This presupposes, of course, that Germany goes ahead and buys all 180 aircraft envisaged in the Framework Agreement. So far Luftwaffe and Defence Ministry are strongly defending this figure. However, the SPD left no doubt during the budget debate in the Bundestag in September that in their view, "146 state-of-the-art, dual role-capable fighter aircraft in four units instead of five" was plenty, as MP Hans-Peter Bartels (a member of the Defence Committee) let it be known.
However, such utterances appear totally innocent compared with the urgent wish of the United Kingdom and Italy to reduce their unit numbers in the forthcoming Tranche 3. "Officially no one has yet approached us to alter the figures," said Eurofighter CEO Aloysius Rauen at the end of September. The consortium's tender has been on the table since June and the contracts have been drawn up as far as possible, so that it is now up to Germany, the UK, Italy and Spain to agree on the way forward. According to Rauen, a contract has to be in place in the first quarter of 2009 at the latest if an expensive production gap is to be avoided.
On the other hand the Eurofighter management are well aware of the need for industry to remain flexible. As long as the delivery periods do not change drastically, it would be feasible to split Tranche 3 into two parts, Rauen has suggested. This idea had been raised for the first time in the summer by the German Secretary of State for Military Procurement, Rüdiger Wolf. Again, Rauen did not rule out the possibility of the partner nations reselling some of their Eurofighters, although, if at all possible they should not get in the way of the ongoing export drives.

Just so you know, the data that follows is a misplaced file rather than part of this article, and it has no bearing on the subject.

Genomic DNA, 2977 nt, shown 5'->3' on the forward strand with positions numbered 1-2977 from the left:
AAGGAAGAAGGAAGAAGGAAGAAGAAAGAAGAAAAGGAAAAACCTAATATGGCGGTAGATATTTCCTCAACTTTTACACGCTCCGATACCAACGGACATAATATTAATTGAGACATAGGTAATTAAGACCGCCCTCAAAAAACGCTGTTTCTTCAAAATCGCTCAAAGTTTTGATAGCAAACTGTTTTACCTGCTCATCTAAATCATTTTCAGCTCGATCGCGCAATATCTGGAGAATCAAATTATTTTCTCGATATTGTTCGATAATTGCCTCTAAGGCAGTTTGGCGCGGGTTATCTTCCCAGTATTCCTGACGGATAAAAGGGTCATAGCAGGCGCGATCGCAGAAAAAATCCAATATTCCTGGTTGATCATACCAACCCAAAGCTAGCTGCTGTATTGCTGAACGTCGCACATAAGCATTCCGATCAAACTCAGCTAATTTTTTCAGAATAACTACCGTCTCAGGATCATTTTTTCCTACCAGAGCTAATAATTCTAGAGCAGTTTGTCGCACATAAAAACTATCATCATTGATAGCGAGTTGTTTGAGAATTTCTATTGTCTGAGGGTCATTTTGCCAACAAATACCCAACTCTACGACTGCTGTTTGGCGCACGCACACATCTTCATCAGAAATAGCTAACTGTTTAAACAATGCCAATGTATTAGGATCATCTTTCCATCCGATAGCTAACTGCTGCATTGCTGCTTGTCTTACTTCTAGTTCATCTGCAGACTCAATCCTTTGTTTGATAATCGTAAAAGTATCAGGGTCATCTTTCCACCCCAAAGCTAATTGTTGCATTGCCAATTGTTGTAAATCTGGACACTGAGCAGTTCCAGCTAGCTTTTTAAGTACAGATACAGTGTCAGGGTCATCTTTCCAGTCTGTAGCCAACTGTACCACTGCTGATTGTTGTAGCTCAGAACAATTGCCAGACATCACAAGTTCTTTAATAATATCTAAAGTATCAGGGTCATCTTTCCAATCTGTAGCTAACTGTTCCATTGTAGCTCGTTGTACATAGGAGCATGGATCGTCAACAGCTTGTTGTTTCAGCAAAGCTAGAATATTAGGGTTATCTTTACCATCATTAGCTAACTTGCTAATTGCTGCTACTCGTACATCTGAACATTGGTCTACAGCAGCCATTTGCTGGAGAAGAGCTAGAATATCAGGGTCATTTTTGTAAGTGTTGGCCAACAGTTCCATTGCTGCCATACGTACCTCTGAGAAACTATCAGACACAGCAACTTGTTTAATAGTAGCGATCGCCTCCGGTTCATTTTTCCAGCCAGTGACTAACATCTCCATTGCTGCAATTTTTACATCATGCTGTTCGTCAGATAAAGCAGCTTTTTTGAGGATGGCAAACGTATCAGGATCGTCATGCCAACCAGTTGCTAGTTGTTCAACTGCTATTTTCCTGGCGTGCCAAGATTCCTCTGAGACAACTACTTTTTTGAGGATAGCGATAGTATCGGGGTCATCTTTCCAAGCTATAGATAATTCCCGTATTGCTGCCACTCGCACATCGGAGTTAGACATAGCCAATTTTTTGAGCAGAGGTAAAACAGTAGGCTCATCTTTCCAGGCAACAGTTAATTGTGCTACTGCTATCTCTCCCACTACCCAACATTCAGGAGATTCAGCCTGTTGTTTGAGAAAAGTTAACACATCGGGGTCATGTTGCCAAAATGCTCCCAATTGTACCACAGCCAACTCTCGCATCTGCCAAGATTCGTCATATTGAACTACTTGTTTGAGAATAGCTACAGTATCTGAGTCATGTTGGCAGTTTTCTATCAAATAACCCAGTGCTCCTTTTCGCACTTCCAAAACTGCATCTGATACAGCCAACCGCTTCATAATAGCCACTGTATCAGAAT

The partner companies of EADS, BAE Systems and Alenia are currently busy trying to win further orders in a number of countries beyond their two successes to date, Austria and Saudi Arabia. Key prospects at the moment are India, which has a requirement for 126 aircraft, and Switzerland, which needs up to 33 aircraft. Under the lead of EADS, the Eurofighter is due to demonstrate its prowess in Emmen in November, before the Luftwaffe then appears with the fighter jet at the Bangalore Air Show next February.
Eurofighter also reports "real interest" in a possible 50 aircraft from Japan, which faces a delay of some years before its American F-22's and F-35's will arrive. Romania is looking for 48 new fighters, although it is unlikely to be able to afford anything more than used aircraft. Other potential customers include Bulgaria (15 aircraft), Croatia (12), Turkey (40) and Greece (30). It is difficult to assess what real prospects the Eurofighter has in individual countries. At any rate it did not make it to the final shortlist of three in the Brazilian competition in October, losing out to competitors Boeing with the F/A-18E/F, Dassault with the Rafale and Saab with the Gripen.
Even without further exports, however, an imposing Eurofighter fleet should enter into service over the next few decades, and naturally this will require improvements enabling the integration of new weapons (Taurus, Small Diameter Bomb, Meteor etc.) and adaptation to future operational requirements. One such item is the installation of an E-scan radar (an antenna with active electronic beam steering through over 1000 transmit/receive modules). As Eurofighter CEO Rauen puts it, "We are in serious discussions." India is also interested in such a system, which would mean that the integration costs could be more widely spread. But according to Rauen, such a system needs to be reliable from the start and offer better performance than the present Captor.
From FLUG REVUE 12/2008